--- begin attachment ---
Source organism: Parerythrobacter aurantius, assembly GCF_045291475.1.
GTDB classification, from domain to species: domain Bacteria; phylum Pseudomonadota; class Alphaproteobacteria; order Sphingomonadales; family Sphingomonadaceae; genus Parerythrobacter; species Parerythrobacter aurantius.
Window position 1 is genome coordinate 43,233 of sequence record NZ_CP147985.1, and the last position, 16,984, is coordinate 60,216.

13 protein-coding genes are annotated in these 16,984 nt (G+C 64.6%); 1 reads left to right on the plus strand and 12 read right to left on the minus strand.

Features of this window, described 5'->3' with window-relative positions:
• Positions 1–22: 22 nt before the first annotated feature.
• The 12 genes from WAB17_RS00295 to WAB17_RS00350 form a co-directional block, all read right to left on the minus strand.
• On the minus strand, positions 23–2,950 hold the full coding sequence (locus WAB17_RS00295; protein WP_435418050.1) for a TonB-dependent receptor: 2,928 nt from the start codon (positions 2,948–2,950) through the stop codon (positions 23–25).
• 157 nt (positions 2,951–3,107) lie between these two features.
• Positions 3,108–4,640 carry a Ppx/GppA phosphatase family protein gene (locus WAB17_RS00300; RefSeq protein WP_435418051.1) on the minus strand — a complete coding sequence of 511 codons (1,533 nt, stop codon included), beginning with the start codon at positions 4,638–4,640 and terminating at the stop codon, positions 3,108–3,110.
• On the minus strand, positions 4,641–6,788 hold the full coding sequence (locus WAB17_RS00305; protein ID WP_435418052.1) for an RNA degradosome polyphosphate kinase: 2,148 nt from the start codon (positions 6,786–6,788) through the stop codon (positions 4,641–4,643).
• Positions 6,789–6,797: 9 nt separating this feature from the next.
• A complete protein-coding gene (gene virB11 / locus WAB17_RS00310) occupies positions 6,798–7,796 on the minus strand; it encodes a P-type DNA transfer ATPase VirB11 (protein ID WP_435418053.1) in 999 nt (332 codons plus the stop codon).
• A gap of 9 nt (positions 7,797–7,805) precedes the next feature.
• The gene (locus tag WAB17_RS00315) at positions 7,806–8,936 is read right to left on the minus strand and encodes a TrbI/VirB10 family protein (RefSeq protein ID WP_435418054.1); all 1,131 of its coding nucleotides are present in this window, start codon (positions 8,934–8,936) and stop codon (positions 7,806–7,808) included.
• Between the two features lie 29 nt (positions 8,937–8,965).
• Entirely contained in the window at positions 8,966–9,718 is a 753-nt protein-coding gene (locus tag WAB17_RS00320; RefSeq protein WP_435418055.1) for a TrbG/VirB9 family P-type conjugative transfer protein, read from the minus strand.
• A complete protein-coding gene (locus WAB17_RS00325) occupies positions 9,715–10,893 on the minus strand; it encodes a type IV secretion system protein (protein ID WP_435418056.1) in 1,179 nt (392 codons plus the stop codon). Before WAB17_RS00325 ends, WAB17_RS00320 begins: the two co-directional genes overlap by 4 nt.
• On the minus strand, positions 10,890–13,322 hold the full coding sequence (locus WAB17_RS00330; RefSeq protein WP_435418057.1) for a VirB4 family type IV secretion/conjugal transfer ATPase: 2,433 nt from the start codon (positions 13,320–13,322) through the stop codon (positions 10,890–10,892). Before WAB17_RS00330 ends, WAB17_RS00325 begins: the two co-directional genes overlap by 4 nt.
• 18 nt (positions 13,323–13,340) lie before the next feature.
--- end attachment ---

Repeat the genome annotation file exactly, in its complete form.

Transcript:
Source organism: Parerythrobacter aurantius, assembly GCF_045291475.1.
GTDB classification, from domain to species: domain Bacteria; phylum Pseudomonadota; class Alphaproteobacteria; order Sphingomonadales; family Sphingomonadaceae; genus Parerythrobacter; species Parerythrobacter aurantius.
Window position 1 is genome coordinate 43,233 of sequence record NZ_CP147985.1, and the last position, 16,984, is coordinate 60,216.

13 protein-coding genes are annotated in these 16,984 nt (G+C 64.6%); 1 reads left to right on the plus strand and 12 read right to left on the minus strand.

Features of this window, described 5'->3' with window-relative positions:
• Positions 1–22: 22 nt before the first annotated feature.
• The 12 genes from WAB17_RS00295 to WAB17_RS00350 form a co-directional block, all read right to left on the minus strand.
• On the minus strand, positions 23–2,950 hold the full coding sequence (locus WAB17_RS00295; protein WP_435418050.1) for a TonB-dependent receptor: 2,928 nt from the start codon (positions 2,948–2,950) through the stop codon (positions 23–25).
• 157 nt (positions 2,951–3,107) lie between these two features.
• Positions 3,108–4,640 carry a Ppx/GppA phosphatase family protein gene (locus WAB17_RS00300; RefSeq protein WP_435418051.1) on the minus strand — a complete coding sequence of 511 codons (1,533 nt, stop codon included), beginning with the start codon at positions 4,638–4,640 and terminating at the stop codon, positions 3,108–3,110.
• On the minus strand, positions 4,641–6,788 hold the full coding sequence (locus WAB17_RS00305; protein ID WP_435418052.1) for an RNA degradosome polyphosphate kinase: 2,148 nt from the start codon (positions 6,786–6,788) through the stop codon (positions 4,641–4,643).
• Positions 6,789–6,797: 9 nt separating this feature from the next.
• A complete protein-coding gene (gene virB11 / locus WAB17_RS00310) occupies positions 6,798–7,796 on the minus strand; it encodes a P-type DNA transfer ATPase VirB11 (protein ID WP_435418053.1) in 999 nt (332 codons plus the stop codon).
• A gap of 9 nt (positions 7,797–7,805) precedes the next feature.
• The gene (locus tag WAB17_RS00315) at positions 7,806–8,936 is read right to left on the minus strand and encodes a TrbI/VirB10 family protein (RefSeq protein ID WP_435418054.1); all 1,131 of its coding nucleotides are present in this window, start codon (positions 8,934–8,936) and stop codon (positions 7,806–7,808) included.
• Between the two features lie 29 nt (positions 8,937–8,965).
• Entirely contained in the window at positions 8,966–9,718 is a 753-nt protein-coding gene (locus tag WAB17_RS00320; RefSeq protein WP_435418055.1) for a TrbG/VirB9 family P-type conjugative transfer protein, read from the minus strand.
• A complete protein-coding gene (locus WAB17_RS00325) occupies positions 9,715–10,893 on the minus strand; it encodes a type IV secretion system protein (protein ID WP_435418056.1) in 1,179 nt (392 codons plus the stop codon). Before WAB17_RS00325 ends, WAB17_RS00320 begins: the two co-directional genes overlap by 4 nt.
• On the minus strand, positions 10,890–13,322 hold the full coding sequence (locus WAB17_RS00330; RefSeq protein WP_435418057.1) for a VirB4 family type IV secretion/conjugal transfer ATPase: 2,433 nt from the start codon (positions 13,320–13,322) through the stop codon (positions 10,890–10,892). Before WAB17_RS00330 ends, WAB17_RS00325 begins: the two co-directional genes overlap by 4 nt.
• 18 nt (positions 13,323–13,340) lie before the next feature.